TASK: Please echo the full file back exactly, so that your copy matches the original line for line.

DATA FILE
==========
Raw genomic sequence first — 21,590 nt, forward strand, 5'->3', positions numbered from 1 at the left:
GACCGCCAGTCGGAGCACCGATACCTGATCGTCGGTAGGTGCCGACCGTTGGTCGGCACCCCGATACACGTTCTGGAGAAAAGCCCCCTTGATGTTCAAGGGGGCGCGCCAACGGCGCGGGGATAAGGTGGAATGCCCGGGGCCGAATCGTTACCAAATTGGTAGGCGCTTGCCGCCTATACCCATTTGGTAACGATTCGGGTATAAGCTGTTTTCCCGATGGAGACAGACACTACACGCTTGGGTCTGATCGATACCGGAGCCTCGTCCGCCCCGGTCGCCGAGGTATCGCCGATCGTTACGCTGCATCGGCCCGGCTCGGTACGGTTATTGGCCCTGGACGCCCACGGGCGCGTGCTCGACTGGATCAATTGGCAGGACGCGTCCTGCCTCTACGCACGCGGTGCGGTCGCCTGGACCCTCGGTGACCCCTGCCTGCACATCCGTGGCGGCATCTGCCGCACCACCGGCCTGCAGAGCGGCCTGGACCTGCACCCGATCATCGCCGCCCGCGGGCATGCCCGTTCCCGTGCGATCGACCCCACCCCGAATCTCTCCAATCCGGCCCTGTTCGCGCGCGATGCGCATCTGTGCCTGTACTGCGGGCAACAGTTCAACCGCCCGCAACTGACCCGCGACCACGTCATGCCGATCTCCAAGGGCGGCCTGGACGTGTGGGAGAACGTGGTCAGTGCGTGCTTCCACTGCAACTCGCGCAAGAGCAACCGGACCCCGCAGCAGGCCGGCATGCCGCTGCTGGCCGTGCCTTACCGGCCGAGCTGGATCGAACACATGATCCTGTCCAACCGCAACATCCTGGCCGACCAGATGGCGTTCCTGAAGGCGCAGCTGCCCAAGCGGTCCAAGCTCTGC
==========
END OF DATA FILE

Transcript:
Raw genomic sequence first — 21,590 nt, forward strand, 5'->3', positions numbered from 1 at the left:
GACCGCCAGTCGGAGCACCGATACCTGATCGTCGGTAGGTGCCGACCGTTGGTCGGCACCCCGATACACGTTCTGGAGAAAAGCCCCCTTGATGTTCAAGGGGGCGCGCCAACGGCGCGGGGATAAGGTGGAATGCCCGGGGCCGAATCGTTACCAAATTGGTAGGCGCTTGCCGCCTATACCCATTTGGTAACGATTCGGGTATAAGCTGTTTTCCCGATGGAGACAGACACTACACGCTTGGGTCTGATCGATACCGGAGCCTCGTCCGCCCCGGTCGCCGAGGTATCGCCGATCGTTACGCTGCATCGGCCCGGCTCGGTACGGTTATTGGCCCTGGACGCCCACGGGCGCGTGCTCGACTGGATCAATTGGCAGGACGCGTCCTGCCTCTACGCACGCGGTGCGGTCGCCTGGACCCTCGGTGACCCCTGCCTGCACATCCGTGGCGGCATCTGCCGCACCACCGGCCTGCAGAGCGGCCTGGACCTGCACCCGATCATCGCCGCCCGCGGGCATGCCCGTTCCCGTGCGATCGACCCCACCCCGAATCTCTCCAATCCGGCCCTGTTCGCGCGCGATGCGCATCTGTGCCTGTACTGCGGGCAACAGTTCAACCGCCCGCAACTGACCCGCGACCACGTCATGCCGATCTCCAAGGGCGGCCTGGACGTGTGGGAGAACGTGGTCAGTGCGTGCTTCCACTGCAACTCGCGCAAGAGCAACCGGACCCCGCAGCAGGCCGGCATGCCGCTGCTGGCCGTGCCTTACCGGCCGAGCTGGATCGAACACATGATCCTGTCCAACCGCAACATCCTGGCCGACCAGATGGCGTTCCTGAAGGCGCAGCTGCCCAAGCGGTCCAAGCTCTGC